u'2012', u'2013', u'2014'],
      dtype="object")

for col in  df.columns[5:]:
    df[col] = pd.to_numeric(df[col], errors="coerce")

print df
       GeoName      ComponentName  IndustryId  IndustryClassification  \
37926  Alabama  Real GDP by state           9                     213   
37951  Alabama  Real GDP by state          34                      42   
37932  Alabama  Real GDP by state          15                     327   

                                      Description  2004   2005   2006   2007  \
37926               Support activities for mining    99     98    117    117   
37951                            Wholesale  trade  9898  10613  10952  11034   
37932  Nonmetallic mineral products manufacturing   980    968    940   1084   

        2008  2009  2010  2011  2012  2013     2014  
37926    115    87    96    95   103   102      NaN  
37951  11075  9722  9765  9703  9600  9884  10199.0  
37932    861   724   714   701   589   641      NaN  

Another solution with filter:

print df.filter(like="20")
       2004   2005   2006   2007   2008  2009  2010  2011  2012  2013   2014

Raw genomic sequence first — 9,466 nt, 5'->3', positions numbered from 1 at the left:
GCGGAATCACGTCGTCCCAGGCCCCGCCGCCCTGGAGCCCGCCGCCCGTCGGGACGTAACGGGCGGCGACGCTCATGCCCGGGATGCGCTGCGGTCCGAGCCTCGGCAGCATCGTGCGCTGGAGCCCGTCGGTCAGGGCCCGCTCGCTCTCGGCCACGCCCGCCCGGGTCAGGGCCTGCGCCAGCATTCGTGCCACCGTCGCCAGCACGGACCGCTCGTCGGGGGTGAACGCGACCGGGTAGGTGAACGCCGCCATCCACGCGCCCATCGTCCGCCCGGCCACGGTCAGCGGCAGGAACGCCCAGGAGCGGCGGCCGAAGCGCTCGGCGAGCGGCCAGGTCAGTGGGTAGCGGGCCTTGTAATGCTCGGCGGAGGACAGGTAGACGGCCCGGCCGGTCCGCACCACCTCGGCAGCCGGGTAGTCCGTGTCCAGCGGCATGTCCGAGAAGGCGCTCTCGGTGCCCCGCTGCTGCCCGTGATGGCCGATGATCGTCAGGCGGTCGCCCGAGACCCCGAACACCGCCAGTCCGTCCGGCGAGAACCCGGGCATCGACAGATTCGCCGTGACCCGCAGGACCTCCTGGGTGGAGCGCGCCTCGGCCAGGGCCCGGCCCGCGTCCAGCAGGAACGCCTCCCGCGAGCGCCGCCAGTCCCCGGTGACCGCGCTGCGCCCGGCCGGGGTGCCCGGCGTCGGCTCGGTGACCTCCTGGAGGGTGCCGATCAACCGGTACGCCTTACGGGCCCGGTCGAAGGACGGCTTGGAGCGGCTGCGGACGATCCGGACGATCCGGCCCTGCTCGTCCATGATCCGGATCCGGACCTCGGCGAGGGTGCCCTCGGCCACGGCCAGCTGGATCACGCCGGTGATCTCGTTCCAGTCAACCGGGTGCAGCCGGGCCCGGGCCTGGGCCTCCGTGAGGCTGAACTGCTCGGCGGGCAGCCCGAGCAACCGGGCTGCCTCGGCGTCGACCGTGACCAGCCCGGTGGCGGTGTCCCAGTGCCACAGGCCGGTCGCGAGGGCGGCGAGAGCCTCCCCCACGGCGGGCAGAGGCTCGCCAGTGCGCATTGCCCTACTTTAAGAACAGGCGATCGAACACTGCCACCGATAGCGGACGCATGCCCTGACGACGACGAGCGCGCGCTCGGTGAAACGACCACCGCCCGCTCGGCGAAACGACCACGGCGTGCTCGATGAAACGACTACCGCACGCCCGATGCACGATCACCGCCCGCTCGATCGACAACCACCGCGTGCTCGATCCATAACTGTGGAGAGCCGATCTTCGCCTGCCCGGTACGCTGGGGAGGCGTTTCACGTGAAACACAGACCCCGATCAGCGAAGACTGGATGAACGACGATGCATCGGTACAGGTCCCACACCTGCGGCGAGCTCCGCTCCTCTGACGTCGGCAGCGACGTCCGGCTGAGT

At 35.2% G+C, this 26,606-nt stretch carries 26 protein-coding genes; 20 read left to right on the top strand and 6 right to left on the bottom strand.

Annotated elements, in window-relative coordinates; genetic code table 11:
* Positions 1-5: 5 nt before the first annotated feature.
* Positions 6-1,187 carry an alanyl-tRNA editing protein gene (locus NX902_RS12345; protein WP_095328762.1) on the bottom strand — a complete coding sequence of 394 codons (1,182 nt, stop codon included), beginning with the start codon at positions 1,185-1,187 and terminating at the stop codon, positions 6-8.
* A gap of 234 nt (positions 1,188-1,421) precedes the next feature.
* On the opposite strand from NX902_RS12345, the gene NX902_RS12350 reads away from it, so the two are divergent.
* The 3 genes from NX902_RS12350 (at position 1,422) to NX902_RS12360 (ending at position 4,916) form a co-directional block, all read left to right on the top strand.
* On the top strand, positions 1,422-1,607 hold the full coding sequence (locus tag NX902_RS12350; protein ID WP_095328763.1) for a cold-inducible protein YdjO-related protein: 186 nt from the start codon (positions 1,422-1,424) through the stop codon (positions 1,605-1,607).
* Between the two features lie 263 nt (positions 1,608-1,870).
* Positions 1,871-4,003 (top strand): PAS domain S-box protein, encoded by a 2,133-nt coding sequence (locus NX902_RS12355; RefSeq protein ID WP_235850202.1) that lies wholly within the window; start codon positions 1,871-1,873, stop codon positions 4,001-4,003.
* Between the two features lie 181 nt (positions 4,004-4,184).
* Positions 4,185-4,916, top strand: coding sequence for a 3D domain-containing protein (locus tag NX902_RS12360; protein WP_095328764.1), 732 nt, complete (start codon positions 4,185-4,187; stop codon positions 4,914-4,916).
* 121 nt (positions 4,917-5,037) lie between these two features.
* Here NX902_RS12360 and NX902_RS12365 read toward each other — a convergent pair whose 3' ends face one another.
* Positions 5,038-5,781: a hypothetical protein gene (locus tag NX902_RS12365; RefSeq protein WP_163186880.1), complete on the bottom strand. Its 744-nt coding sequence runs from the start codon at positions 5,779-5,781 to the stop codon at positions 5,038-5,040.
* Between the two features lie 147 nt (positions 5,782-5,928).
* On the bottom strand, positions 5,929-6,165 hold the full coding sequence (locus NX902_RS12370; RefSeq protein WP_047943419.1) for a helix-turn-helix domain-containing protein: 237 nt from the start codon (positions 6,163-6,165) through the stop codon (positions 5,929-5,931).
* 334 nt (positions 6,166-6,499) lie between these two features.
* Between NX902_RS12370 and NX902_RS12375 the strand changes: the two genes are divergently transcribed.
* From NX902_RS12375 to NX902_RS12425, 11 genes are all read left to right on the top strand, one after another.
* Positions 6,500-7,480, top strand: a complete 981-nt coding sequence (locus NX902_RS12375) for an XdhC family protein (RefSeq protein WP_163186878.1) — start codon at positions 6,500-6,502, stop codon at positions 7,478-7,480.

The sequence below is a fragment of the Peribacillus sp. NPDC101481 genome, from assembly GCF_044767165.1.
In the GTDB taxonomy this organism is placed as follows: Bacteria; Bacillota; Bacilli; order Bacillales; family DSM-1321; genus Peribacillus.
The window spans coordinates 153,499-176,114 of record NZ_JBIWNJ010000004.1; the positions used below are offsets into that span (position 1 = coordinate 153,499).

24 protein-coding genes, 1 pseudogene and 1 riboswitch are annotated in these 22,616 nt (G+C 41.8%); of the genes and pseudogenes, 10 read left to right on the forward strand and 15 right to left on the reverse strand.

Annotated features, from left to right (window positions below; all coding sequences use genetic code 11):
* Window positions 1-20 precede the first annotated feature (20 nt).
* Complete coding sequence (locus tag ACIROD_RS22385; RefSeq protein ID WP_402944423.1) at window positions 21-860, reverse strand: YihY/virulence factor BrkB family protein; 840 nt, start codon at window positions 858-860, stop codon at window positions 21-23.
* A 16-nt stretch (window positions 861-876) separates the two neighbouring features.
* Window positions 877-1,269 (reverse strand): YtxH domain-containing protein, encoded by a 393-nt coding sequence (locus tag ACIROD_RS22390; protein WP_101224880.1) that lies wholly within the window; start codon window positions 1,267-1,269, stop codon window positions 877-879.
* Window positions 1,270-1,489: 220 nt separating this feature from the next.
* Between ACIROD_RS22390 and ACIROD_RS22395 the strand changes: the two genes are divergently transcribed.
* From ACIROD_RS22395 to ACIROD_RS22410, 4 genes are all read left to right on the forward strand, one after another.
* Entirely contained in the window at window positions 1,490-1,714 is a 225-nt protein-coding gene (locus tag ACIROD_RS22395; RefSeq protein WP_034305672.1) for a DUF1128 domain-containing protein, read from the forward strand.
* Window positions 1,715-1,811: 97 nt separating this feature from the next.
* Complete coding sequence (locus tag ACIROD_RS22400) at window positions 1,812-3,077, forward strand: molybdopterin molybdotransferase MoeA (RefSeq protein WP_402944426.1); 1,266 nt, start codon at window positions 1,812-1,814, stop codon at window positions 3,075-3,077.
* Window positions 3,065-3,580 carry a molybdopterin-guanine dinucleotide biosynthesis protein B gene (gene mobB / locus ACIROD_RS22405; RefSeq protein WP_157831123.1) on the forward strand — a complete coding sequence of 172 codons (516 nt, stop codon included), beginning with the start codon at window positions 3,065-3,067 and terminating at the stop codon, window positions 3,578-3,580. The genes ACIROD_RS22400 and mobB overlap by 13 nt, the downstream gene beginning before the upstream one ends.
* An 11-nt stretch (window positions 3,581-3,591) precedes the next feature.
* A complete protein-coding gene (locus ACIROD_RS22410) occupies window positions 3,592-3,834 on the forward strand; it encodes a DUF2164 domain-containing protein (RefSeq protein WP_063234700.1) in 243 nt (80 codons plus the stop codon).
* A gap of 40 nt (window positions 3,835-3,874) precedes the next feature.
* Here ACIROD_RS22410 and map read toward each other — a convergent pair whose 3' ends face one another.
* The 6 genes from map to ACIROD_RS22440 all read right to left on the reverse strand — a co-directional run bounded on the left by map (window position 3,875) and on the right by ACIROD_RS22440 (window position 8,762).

37926    99     98    117    117    115    87    96    95   103   102   (NA)
37951  9898  10613  10952  11034  11075  9722  9765  9703  9600  9884  10199
37932   980    968    940   1084    861   724   714   701   589   641   (NA)

for col in  df.filter(like="20").columns:
    df[col] = pd.to_numeric(df[col], errors="coerce")
print df
       GeoName      ComponentName  IndustryId  IndustryClassification  \
37926  Alabama  Real GDP by state           9                     213   
37951  Alabama  Real GDP by state          34                      42   
37932  Alabama  Real GDP by state          15                     327   

                                      Description  2004   2005   2006   2007  \
37926               Support activities for mining    99     98    117    117   
37951                            Wholesale  trade  9898  10613  10952  11034   
37932  Nonmetallic mineral products manufacturing   980    968    940   1084   

        2008  2009  2010  2011  2012  2013     2014  
37926    115    87    96    95   103   102      NaN  
37951  11075  9722  9765  9703  9600  9884  10199.0  
37932    861   724   714   701   589   641      NaN  

df[cols] = pd.to_numeric(df[cols].stack(), errors="coerce").unstack()

If you are looking for a range of columns, you can try this:

df.iloc[7:] = df.iloc[7:].astype(float)

The examples above will convert type to be float, for all the columns begin with the 7th to the end. You of course can use different type or different range.

I think this is useful when you have a big range of columns to convert and a lot of rows. It doesn’t make you go over each row by yourself – I believe numpy do it more efficiently.

This is useful only if you know that all the required columns contain numbers only – it will not change “bad values” (like string) to be NaN for you.

df.loc[:,'col':] = df.loc[:,'col':].apply(pd.to_numeric, errors="coerce")